In the Swiss Pavilion, Pamela Rosenkranz also makes her focus the high cost of modernity and its visual inscription in relation to environmental themes. Her installation, Our Product (2015), features a sublime, empty pool of liquid plastics the color of a standardized northern European pink skin tone. The materials from which Rosenkranz’s work was made include silicone, Neotene, Viagra, Bionin, Necrion, and more. The pink pool at the center of the pavilion seems calm and peaceful with its accompanying synthetic sound of water and a scent that evokes the smell of fresh baby skin. But the soothing aspect of her highly artificial installation is transformed by the unsettling feelings it produces about the ways that race, gender, and class permeate the drug, cosmetic, and advertising industries.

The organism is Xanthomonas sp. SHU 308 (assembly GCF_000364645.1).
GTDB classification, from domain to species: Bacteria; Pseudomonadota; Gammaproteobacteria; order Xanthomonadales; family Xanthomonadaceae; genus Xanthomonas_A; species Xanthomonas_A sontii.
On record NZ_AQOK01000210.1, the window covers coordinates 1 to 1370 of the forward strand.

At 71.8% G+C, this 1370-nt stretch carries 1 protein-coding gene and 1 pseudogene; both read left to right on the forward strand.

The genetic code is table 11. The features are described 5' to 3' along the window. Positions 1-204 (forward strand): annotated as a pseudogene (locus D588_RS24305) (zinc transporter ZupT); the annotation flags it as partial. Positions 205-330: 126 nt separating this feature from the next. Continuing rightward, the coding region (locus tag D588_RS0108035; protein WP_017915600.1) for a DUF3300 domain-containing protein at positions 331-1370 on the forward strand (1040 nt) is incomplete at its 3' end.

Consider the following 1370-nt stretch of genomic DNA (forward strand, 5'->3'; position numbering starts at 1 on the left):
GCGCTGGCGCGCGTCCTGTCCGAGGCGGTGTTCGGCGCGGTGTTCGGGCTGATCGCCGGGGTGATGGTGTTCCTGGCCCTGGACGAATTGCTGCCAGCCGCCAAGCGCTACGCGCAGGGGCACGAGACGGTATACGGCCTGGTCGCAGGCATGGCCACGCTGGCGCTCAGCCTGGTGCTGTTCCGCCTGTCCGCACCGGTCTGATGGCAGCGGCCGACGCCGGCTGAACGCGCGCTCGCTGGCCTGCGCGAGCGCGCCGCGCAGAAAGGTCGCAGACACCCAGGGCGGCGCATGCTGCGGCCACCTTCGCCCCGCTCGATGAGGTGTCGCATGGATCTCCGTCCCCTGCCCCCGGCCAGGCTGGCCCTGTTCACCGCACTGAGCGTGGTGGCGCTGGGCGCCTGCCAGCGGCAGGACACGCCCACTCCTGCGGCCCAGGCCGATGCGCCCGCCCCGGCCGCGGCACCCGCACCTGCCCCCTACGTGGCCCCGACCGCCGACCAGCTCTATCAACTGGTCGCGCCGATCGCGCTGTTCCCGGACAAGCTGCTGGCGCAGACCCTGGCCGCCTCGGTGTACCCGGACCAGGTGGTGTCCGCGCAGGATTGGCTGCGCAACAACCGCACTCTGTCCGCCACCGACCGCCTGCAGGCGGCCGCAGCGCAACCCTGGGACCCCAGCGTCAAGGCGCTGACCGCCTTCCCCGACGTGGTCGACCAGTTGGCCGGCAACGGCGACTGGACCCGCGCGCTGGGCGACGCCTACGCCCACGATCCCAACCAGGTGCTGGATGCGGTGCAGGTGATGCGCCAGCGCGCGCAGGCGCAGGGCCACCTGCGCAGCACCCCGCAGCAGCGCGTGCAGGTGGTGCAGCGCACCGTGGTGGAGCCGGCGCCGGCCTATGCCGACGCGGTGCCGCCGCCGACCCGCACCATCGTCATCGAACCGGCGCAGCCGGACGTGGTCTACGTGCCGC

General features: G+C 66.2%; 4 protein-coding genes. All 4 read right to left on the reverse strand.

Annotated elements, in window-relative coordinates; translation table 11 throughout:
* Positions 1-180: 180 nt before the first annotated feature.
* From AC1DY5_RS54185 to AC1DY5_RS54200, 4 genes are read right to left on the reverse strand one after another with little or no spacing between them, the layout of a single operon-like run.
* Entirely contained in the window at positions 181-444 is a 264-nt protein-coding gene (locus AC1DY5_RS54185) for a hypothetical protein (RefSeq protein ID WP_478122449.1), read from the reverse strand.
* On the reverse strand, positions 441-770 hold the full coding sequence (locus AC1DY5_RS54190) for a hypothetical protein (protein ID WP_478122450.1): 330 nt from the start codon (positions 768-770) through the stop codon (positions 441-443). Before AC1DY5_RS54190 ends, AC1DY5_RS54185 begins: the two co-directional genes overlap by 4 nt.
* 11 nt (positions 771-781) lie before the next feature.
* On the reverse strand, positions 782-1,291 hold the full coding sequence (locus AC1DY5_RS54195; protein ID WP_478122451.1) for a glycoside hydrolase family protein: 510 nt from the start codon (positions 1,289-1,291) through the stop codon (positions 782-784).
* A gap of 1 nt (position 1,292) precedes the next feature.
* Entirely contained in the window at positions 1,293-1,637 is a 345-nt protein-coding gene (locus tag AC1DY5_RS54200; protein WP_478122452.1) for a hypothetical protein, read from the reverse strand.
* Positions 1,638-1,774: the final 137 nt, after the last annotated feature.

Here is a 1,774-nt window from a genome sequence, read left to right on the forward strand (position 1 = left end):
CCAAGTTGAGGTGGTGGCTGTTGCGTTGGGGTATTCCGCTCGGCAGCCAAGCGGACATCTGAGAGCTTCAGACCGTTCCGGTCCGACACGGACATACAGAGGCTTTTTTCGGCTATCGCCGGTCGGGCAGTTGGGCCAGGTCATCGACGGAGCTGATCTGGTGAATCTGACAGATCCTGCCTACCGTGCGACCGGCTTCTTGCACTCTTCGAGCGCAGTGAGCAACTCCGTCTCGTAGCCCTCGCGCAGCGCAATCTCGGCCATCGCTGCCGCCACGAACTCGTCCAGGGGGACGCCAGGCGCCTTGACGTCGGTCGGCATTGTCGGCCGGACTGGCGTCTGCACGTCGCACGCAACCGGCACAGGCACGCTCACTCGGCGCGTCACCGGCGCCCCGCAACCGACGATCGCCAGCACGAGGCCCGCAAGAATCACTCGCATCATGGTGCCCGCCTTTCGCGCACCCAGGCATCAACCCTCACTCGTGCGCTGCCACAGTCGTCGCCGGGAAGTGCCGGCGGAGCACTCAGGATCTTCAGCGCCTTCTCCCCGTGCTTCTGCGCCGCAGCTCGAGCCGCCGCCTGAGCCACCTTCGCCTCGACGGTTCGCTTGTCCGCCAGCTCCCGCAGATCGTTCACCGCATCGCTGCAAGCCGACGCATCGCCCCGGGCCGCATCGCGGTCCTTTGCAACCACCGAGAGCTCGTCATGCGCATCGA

Environmental concerns in relation to representational practices are put into a wider historical context in All the World’s Futures. Take, for example, Vertigo Sea (2015), a compelling three-channel film installation by British artist and filmmaker John Akomfrah. What makes Akomfrah’s large-scale work so memorable is the way it uses both archival materials and newly shot footage to bring into view in a highly aesthetic way the imperceptible history of the violence of the oceans. Akomfrah has viewers witness how the history of industrial whaling starting from the seventeenth century onwards is connected to the history of colonialism and slavery. Obtaining the oil produced from the blubber of whales was the reason for the first oil rush and led to the extinction of certain species of whales in the Arctic as early as the seventeenth century. The many graphic and often spectacular archival cinematic images of whales being slaughtered for food and fuel make for grim viewing. Viewers do not witness the same violence enacted directly on slaves, yet a similar sadistic cruelty comes across from the soundtrack of dialogue taken from nineteenth-century texts on the slave trade. The documentary still images are of adults and children tossed overboard who were deemed unfit, and the newly shot footage shows drowned black bodies that turned up on shore. A strong component of Akomfrah’s work is the experience of viewing these disturbing juxtapositions of human and animal drownings that are made to evoke previous historical eras and mass deaths. Both deal with wide-scale killings that were not seen or felt by most, and each happened in a remote location on the oceans. Afkomfrah’s film stages the ocean as a zone of commerce as it asks who bears the social authority of witnessing in this site of exchange and massacre.